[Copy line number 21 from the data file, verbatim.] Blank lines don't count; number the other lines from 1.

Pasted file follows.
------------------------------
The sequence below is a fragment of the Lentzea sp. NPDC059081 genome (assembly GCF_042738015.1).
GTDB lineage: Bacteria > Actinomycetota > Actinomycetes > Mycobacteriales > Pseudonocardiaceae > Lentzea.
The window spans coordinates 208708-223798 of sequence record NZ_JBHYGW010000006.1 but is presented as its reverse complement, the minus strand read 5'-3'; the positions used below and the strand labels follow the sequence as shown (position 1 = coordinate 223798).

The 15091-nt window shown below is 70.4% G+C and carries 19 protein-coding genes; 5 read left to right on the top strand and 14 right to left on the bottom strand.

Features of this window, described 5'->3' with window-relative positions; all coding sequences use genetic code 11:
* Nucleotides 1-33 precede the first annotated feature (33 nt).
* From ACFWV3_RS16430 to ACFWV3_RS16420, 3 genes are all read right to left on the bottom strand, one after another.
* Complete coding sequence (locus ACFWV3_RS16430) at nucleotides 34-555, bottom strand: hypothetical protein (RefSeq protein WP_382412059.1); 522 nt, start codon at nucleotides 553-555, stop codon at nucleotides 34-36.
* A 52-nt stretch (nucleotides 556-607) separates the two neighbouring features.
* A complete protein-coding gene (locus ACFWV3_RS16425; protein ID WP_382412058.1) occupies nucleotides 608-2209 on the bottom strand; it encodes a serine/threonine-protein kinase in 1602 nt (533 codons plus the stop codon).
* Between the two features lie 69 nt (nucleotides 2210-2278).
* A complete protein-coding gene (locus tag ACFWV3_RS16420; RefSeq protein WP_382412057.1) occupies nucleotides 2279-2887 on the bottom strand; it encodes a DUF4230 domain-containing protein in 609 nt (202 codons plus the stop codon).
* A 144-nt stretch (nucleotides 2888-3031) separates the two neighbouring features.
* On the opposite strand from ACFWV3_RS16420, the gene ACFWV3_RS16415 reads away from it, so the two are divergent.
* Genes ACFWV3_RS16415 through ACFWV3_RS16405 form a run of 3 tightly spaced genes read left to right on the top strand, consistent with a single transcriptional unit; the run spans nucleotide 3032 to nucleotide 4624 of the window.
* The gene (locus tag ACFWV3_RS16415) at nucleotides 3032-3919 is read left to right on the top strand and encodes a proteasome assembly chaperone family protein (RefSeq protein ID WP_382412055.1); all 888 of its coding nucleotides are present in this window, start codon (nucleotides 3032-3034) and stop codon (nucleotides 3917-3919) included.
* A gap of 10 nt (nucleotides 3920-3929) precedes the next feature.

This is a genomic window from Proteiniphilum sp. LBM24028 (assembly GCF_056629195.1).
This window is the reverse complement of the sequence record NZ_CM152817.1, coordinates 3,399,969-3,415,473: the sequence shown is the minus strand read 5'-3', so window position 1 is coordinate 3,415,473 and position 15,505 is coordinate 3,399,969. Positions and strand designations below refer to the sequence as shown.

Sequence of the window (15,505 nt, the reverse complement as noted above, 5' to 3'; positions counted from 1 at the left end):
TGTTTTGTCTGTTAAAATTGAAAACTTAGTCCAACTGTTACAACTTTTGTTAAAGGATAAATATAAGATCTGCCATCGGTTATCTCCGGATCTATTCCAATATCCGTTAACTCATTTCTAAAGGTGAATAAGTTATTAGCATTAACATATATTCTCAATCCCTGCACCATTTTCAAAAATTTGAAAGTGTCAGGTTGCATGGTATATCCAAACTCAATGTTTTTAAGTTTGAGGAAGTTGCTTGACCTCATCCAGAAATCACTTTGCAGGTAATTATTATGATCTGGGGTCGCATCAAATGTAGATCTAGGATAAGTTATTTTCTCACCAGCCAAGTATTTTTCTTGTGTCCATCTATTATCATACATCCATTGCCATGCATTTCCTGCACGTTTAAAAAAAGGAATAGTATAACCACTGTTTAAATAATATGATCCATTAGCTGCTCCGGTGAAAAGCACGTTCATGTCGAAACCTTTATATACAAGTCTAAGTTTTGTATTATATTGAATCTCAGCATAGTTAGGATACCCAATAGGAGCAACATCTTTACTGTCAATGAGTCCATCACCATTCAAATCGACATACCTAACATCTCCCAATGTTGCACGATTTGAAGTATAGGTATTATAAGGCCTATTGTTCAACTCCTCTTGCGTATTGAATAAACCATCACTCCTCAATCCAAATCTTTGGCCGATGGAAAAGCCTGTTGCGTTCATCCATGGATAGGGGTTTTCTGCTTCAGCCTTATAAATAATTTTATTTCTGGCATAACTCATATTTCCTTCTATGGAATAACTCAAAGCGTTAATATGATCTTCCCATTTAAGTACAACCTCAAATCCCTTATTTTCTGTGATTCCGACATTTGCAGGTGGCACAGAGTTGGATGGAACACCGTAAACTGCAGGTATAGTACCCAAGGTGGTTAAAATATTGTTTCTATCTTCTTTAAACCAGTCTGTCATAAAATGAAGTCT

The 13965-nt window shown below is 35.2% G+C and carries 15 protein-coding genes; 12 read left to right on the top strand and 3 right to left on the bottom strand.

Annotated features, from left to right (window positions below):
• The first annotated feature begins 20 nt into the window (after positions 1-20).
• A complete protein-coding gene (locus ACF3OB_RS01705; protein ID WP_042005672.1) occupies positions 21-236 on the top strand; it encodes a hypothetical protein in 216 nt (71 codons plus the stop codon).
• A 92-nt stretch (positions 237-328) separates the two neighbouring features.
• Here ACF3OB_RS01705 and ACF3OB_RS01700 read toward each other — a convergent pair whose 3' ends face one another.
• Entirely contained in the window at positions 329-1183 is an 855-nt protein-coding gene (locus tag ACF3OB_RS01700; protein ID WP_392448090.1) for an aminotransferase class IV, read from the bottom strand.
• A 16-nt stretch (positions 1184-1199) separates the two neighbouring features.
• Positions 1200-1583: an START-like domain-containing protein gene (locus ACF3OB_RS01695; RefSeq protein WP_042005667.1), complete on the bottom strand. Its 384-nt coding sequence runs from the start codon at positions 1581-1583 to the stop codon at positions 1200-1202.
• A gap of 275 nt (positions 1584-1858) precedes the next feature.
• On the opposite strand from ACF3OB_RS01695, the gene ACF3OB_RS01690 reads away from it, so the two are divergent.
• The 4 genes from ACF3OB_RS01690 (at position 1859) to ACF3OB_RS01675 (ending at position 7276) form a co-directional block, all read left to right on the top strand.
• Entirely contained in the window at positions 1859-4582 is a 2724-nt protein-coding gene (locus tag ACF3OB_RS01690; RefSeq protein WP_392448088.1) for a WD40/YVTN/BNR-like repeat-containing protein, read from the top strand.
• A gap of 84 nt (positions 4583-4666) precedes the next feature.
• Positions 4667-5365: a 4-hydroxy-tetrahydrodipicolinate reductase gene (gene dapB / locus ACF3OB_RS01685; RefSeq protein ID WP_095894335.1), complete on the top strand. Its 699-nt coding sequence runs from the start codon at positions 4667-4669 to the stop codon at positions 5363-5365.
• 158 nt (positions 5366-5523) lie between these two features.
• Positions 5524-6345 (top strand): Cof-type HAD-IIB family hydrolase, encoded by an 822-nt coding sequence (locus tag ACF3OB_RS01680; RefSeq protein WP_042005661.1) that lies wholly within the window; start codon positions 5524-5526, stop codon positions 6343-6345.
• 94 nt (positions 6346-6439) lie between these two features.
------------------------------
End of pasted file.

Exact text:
TGTTTTGTCTGTTAAAATTGAAAACTTAGTCCAACTGTTACAACTTTTGTTAAAGGATAAATATAAGATCTGCCATCGGTTATCTCCGGATCTATTCCAATATCCGTTAACTCATTTCTAAAGGTGAATAAGTTATTAGCATTAACATATATTCTCAATCCCTGCACCATTTTCAAAAATTTGAAAGTGTCAGGTTGCATGGTATATCCAAACTCAATGTTTTTAAGTTTGAGGAAGTTGCTTGACCTCATCCAGAAATCACTTTGCAGGTAATTATTATGATCTGGGGTCGCATCAAATGTAGATCTAGGATAAGTTATTTTCTCACCAGCCAAGTATTTTTCTTGTGTCCATCTATTATCATACATCCATTGCCATGCATTTCCTGCACGTTTAAAAAAAGGAATAGTATAACCACTGTTTAAATAATATGATCCATTAGCTGCTCCGGTGAAAAGCACGTTCATGTCGAAACCTTTATATACAAGTCTAAGTTTTGTATTATATTGAATCTCAGCATAGTTAGGATACCCAATAGGAGCAACATCTTTACTGTCAATGAGTCCATCACCATTCAAATCGACATACCTAACATCTCCCAATGTTGCACGATTTGAAGTATAGGTATTATAAGGCCTATTGTTCAACTCCTCTTGCGTATTGAATAAACCATCACTCCTCAATCCAAATCTTTGGCCGATGGAAAAGCCTGTTGCGTTCATCCATGGATAGGGGTTTTCTGCTTCAGCCTTATAAATAATTTTATTTCTGGCATAACTCATATTTCCTTCTATGGAATAACTCAAAGCGTTAATATGATCTTCCCATTTAAGTACAACCTCAAATCCCTTATTTTCTGTGATTCCGACATTTGCAGGTGGCACAGAGTTGGATGGAACACCGTAAACTGCAGGTATAGTACCCAAGGTGGTTAAAATATTGTTTCTATCTTCTTTAAACCAGTCTGTCATAAAATGAAGTCT